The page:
The third is what the ini file is according to the template. Is the [section1] thing to note different sections in an ini file to call, or is that just a variable name you chose?

And the fourth is to read it, and I assume a full program will include functions for both making them and reading them.

Offline kanonet

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yes 1st is just to show you how an ini file looks like. [section1] just shows you that you in a section, you can have multiple of them, most times to keep thinks easier to organise/read. Example, lets say you write all your game settings into one file:
Code: GLBasic [Select]
[options]
screenx=640
screeny=480
fullscreen=1

[keys]
attack=57
forward=200
backward=208
So you dont need to hardcode this, you can easily read/write it to ini, and the player can change it (in ini, or in options menu if you code one). You need to have a section, even if your file just contains one. For more information about ini files check this: http://en.wikipedia.org/wiki/INI_file

Correct 2nd is a tiny example how you could write an ini, 3rd is how this ini will look like, that my sample produces and 4th is a short sample how to read and use this particular ini. full program will at least need a read function, but if you allow the user to change keys in a options menu, you may want to write them back in the ini (so he does not to change keys after next restart again), so you will also need a write function. Its really easy, just play around with the code and write/read some fun nonsence ini files, just for practice. The best way to learn coding is just to test everything on your own, you will make mistakes (sometimes) but you will learn from them and dont forget what you have learned.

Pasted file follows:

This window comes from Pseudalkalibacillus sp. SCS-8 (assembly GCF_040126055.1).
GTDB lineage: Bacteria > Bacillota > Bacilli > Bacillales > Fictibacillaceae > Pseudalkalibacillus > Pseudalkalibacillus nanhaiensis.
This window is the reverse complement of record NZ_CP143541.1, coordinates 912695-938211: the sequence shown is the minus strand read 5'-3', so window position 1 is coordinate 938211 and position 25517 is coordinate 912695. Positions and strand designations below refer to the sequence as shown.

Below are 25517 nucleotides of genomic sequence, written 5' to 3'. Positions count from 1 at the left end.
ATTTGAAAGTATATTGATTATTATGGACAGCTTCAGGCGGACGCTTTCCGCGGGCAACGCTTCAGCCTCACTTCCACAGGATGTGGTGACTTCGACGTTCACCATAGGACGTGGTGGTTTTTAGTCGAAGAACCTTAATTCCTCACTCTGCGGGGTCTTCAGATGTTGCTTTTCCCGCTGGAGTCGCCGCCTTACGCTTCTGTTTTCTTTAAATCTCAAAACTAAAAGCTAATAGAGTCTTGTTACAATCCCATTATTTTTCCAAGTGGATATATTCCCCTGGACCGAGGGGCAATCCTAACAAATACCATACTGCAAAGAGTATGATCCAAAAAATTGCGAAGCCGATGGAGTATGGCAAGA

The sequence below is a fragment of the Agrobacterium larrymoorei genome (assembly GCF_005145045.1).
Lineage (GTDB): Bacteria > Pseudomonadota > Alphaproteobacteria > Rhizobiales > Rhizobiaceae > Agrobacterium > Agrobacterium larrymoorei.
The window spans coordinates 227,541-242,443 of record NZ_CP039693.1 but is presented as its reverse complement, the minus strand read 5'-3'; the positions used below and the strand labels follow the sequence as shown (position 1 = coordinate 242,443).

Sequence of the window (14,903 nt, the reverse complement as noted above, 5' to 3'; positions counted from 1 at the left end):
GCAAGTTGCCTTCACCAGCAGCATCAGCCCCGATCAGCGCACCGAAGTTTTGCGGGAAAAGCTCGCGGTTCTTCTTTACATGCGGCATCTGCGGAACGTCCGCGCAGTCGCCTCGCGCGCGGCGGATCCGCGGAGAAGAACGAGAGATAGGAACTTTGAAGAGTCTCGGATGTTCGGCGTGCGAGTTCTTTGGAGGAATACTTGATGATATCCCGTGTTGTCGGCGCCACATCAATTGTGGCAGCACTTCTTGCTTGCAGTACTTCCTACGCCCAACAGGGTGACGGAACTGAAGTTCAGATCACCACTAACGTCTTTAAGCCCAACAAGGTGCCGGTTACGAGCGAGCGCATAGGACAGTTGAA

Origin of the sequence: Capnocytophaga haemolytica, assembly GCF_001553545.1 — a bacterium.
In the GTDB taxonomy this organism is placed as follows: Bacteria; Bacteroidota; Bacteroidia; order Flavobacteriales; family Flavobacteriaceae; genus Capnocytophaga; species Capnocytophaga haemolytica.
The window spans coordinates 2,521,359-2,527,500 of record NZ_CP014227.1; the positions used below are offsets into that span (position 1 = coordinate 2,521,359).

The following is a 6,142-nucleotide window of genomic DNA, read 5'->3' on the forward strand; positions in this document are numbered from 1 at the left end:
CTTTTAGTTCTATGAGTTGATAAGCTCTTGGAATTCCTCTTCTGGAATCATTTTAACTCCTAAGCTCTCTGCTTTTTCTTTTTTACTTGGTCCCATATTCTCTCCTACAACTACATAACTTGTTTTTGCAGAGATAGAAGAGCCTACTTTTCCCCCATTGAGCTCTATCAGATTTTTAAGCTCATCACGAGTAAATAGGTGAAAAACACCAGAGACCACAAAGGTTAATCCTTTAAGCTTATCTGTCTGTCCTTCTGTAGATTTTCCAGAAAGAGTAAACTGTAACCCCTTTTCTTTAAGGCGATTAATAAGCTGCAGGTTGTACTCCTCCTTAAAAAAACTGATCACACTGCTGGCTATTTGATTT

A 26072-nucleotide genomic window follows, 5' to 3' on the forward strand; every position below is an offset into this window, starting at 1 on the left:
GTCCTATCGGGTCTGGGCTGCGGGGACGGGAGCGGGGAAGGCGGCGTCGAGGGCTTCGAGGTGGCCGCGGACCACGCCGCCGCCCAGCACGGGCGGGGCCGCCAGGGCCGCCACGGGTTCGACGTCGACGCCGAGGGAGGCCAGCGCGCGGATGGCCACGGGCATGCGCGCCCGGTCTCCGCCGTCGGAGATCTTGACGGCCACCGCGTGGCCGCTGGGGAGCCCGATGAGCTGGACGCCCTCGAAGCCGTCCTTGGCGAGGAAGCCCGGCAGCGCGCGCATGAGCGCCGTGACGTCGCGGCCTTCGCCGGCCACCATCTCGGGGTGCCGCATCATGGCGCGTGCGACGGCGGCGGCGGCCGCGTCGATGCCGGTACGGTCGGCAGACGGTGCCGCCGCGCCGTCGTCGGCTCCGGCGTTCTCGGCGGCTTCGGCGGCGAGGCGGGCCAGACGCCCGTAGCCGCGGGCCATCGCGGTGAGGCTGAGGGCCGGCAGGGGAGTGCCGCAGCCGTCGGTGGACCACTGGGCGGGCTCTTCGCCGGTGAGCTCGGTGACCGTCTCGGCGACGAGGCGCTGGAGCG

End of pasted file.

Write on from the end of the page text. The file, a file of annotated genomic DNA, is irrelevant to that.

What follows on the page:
Btw if you have a look at that keydeftingy that i linked at the end of my last post, its designed to let the user select controls and read/write them to ini (you will have to stick it into your general ini saving routine).
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Offline Lord_TNK

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Thanks for the help. Now I would use the file you linked, but I have a US keyboard, so I'll have to do a lot of tweaking anyway.

Also, I'm not afraid to experiment (there are a few things I'm trying to do with my programs right now), just that I want to know what's even possible with this language, and want to avoid screwing up my system as much as possible.

Offline kanonet

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No problem the helpful community is one of the strong points of this language, so im happy when i can help too.

My keydef has ini for german keyboard layout and one for us. So just use the us one instead of the german and you will need to do less tweaking. Btw i just realised that there is a huge overhead in my code so i will do a rewrite in next weeks.